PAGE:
Sunday, January 18, 2015

Finding Time and Honing Mental Toughness

As it turns out, training for a marathon takes a lot of time.  Earth-shattering revelation, no?  Before deciding to train for this distance, I accounted for the extra time I'd spend out on the road logging my miles, but there's a bunch of other time that I didn't quite consider: additional stretching and foam rolling, plotting new (longer!) routes, planning logistics for long runs while still balancing the family calendar.  I knew I'd have to do these things, and I knew they would take time.  However, I hadn't considered the enormity of the mental energy they would require.  The planning, scheduling, and organizing are almost as exhausting as the miles themselves.

In spite of all this, I'm so glad that I decided to train for a marathon this winter.  I'm (over-) committed on many different fronts, but running is the singular thing I do for me.  By signing up for the marathon, I've committed to taking care of myself: eating the right food, getting enough sleep, guarding my mental and physical health.  I obviously should do these things no matter the race calendar, but running gives me extra impetus to focus on my well-being.  Without the marathon as my anchor, I likely would have slipped on most, if not all, of these tasks.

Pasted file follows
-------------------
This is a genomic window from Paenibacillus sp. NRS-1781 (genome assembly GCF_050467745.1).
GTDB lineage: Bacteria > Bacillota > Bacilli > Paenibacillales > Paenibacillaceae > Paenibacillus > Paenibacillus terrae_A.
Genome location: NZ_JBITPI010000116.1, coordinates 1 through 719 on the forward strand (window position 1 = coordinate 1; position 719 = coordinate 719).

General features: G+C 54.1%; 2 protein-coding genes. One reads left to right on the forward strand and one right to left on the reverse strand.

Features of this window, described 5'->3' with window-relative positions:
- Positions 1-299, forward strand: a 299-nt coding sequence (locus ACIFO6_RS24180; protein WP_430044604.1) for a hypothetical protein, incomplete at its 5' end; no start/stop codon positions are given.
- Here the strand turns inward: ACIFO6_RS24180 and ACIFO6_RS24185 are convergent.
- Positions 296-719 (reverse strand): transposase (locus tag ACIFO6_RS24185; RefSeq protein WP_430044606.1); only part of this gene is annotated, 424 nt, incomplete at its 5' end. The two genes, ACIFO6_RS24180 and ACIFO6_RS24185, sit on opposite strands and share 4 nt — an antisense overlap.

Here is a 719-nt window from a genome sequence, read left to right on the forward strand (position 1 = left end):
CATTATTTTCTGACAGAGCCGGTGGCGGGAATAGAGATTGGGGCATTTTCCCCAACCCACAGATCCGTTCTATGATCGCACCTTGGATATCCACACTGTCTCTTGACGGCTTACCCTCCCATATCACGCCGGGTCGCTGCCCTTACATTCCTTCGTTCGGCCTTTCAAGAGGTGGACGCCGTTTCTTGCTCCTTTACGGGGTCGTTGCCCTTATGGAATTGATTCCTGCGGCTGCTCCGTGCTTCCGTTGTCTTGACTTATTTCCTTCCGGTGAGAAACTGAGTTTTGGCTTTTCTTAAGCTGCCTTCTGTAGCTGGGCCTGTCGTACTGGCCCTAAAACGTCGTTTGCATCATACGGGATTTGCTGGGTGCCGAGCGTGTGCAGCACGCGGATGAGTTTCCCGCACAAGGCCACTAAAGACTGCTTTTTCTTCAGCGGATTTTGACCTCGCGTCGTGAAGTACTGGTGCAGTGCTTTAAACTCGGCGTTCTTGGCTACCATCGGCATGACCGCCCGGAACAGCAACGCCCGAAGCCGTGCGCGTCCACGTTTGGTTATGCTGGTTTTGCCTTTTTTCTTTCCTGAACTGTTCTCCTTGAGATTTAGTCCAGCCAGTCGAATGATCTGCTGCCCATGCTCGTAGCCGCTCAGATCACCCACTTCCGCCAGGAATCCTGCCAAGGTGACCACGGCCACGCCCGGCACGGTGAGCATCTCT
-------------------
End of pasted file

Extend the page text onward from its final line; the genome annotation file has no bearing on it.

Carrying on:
The marathon training process is also an opportunity to develop my mental toughness, which will carry me through the late miles on race day AND through countless other real-life difficulties.  The lessons I learn while running make me a stronger wife/mother/human.  This training plan is teaching me to push my limits, to try something that seems too crazy to imagine, to continue pushing until the work is done.  Because of this mental training, I'm better equipped to handle the numerous non-running stresses in my life.

So, while it seems crazy to add one more enormous task onto my plate, I wouldn't change it for the world.  There are other things on my docket that I'd drop in a heartbeat if given the opportunity, but not the marathon.  That is mine, and I'm keeping it.